British runner Lynsey Sharp appeared to imply there had not been a level playing field in the Olympic 800 metre final won by Caster Semenya.
The complex and highly sensitive issue of hyperandrogenism in female athletes is once again a major talking point following Caster Semenya's victory in the women's 800 metre final at Rio 2016.
Semenya lived up to her billing as the clear pre-race favourite to take gold in a personal best and South African record time of one minute and 55.28 seconds, as Francine Niyonsaba of Burundi and Kenya's Margaret Wambui took silver and bronze respectively.
However, the 25-year-old's success predictably refuelled the controversy surrounding the eligibility of female athletes, like Semenya, with hyperandrogenism - a condition that results in increased testosterone levels.
An IAAF ruling, enforced in 2011, that required female athletes to have testosterone levels below a certain limit in order to be eligible to compete was suspended for a two-year period last July, following an appeal to the Court of Arbitration for Sport by Indian sprinter Dutee Chand.
Semenya - whose breakthrough triumph at the 2009 World Championships was overshadowed when she was humiliatingly subjected to gender testing - has since re-emerged as the dominant figure in the women's 800m.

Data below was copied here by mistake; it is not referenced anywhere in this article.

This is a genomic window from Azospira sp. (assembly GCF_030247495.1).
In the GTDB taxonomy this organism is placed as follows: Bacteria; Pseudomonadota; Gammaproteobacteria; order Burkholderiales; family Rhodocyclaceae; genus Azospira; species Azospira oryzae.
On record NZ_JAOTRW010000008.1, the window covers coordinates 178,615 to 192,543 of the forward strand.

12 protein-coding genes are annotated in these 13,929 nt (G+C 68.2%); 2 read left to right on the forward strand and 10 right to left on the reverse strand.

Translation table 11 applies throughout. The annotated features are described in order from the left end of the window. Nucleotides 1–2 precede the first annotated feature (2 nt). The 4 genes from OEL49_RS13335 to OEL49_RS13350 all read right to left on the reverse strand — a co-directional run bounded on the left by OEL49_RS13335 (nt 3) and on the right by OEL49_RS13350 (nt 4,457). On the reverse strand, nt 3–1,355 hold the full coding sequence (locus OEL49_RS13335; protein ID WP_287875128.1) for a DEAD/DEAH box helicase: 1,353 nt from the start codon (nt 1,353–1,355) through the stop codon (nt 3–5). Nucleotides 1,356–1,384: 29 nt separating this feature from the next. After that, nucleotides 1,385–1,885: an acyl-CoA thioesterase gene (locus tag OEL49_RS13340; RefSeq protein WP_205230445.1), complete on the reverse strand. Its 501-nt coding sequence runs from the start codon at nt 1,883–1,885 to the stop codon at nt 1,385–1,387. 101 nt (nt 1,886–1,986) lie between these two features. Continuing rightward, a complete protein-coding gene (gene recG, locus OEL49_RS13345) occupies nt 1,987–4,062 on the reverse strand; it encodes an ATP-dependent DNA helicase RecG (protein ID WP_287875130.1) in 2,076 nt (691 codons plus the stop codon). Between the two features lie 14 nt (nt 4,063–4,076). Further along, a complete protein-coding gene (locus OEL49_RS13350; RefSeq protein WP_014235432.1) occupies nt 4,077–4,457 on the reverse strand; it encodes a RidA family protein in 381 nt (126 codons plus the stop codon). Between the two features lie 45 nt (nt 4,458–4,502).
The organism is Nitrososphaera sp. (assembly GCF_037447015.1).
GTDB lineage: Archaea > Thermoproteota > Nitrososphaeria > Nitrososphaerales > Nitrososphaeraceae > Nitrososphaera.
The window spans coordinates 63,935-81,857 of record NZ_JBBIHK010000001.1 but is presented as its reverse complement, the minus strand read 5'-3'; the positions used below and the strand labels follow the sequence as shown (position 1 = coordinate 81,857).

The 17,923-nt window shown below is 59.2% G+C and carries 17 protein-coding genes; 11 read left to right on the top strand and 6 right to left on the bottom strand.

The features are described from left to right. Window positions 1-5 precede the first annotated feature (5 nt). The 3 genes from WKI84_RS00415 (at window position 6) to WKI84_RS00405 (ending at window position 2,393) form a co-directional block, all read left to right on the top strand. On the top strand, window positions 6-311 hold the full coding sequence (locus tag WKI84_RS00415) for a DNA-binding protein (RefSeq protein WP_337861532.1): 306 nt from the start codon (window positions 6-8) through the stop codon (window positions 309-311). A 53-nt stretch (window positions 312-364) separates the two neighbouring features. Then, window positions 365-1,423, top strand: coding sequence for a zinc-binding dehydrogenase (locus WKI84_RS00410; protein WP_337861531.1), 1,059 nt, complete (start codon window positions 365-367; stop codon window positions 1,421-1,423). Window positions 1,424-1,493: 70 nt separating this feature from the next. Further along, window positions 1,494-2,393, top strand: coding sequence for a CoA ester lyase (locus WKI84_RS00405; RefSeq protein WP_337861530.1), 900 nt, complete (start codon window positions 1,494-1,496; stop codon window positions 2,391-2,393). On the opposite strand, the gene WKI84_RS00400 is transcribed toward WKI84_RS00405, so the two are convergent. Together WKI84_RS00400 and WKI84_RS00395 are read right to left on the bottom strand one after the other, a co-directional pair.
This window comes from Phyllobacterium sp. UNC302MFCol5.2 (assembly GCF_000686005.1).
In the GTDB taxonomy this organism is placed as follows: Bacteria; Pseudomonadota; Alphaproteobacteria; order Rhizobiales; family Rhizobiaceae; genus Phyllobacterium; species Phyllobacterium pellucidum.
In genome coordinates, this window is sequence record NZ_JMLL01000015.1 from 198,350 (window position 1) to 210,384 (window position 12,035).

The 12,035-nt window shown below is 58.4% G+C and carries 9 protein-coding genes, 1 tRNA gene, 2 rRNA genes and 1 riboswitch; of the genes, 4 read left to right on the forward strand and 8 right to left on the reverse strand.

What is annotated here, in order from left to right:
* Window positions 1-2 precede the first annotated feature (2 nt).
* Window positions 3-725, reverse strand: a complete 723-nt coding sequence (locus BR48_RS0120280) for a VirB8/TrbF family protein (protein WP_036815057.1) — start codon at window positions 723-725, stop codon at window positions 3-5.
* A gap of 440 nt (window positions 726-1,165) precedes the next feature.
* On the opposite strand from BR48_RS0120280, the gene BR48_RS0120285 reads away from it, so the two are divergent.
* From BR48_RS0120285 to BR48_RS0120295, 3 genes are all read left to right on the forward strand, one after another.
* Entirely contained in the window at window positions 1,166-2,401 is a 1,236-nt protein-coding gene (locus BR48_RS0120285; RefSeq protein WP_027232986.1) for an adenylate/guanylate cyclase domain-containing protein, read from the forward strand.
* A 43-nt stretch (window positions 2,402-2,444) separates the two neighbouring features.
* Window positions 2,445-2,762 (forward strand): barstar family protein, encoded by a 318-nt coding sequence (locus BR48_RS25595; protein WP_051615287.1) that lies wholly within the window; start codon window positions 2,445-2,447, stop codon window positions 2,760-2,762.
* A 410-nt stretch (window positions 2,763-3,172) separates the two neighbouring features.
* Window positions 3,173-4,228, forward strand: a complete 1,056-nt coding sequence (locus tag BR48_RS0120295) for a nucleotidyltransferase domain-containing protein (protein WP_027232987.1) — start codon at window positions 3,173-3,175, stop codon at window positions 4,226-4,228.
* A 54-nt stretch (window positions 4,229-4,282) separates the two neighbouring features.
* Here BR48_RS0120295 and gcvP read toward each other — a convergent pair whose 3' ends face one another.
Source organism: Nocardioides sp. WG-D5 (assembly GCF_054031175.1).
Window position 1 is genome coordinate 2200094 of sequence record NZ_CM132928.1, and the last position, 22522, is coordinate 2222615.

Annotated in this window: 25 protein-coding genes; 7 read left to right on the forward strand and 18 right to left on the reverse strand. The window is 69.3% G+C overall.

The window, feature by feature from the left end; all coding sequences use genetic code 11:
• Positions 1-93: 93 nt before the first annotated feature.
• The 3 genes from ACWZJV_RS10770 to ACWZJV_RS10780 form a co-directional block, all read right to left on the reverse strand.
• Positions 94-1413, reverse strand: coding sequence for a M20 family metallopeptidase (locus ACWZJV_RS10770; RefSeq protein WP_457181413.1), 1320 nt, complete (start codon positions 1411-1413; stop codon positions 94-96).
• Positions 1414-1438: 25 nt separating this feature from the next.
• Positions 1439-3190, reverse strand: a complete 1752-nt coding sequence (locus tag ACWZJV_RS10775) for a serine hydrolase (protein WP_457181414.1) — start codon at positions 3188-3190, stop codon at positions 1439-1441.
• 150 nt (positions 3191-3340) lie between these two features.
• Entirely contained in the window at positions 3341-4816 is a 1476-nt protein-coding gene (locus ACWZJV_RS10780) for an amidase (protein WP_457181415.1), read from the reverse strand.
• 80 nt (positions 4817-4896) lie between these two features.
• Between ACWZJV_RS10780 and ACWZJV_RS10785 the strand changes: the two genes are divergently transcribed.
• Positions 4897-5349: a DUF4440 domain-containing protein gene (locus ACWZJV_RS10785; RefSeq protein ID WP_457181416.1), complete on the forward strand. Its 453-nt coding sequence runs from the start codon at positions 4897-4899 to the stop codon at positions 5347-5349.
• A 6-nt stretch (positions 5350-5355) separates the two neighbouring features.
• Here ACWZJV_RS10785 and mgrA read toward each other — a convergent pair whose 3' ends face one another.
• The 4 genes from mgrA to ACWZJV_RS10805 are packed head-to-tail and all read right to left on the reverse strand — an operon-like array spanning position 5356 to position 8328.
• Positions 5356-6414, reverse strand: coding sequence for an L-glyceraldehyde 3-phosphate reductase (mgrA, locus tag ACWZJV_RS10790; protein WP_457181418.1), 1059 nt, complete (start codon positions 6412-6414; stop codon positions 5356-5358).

Yet after coming sixth behind Semenya on Saturday, an emotional Lynsey Sharp - who had hugged the fourth- and fifth-placed finishers Melissa Bishop and Joanna Jozwik after crossing the line - appeared to imply there had not been a level playing field.
Choosing her words carefully in an interview with the BBC, Sharp responded to a question over whether the race had effectively been a two-tier event - with other hyperandrogenic athletes believed to have competed - by stating: "I've tried to avoid the issue all year, [but] you can see how emotional it was between me and Melissa and Joanna at the end.
"We know how each other feel but it's out of our control ... we're relying on the people at the top sorting it out."
The Briton then broke into tears as she added: "I think the public can see as well how difficult it is with the change of rule but all we can do is give it our best."
Asked specifically about her embrace with Bishop and Jozwik, Sharp said: "We see each other week in, week out, so yeah - we know how each other feel."
In a news conference, the victorious Semenya said: "Tonight is all about performance. We're not here to talk about the IAAF or speculation. This is all about the 800m we ran today."
Earlier, IAAF president Sebastian Coe had reiterated athletics' governing body would return to CAS over the matter.
"We presented the case for a level of testosterone and a set of protocols that the Court of Arbitration did not find in favour around," said Coe. "They set us our homework and sometime between now and next summer we need to return.
"This is a very sensitive issue. We will take the case back to the Court of Arbitration and it will be a good case based on medical and scientific advice."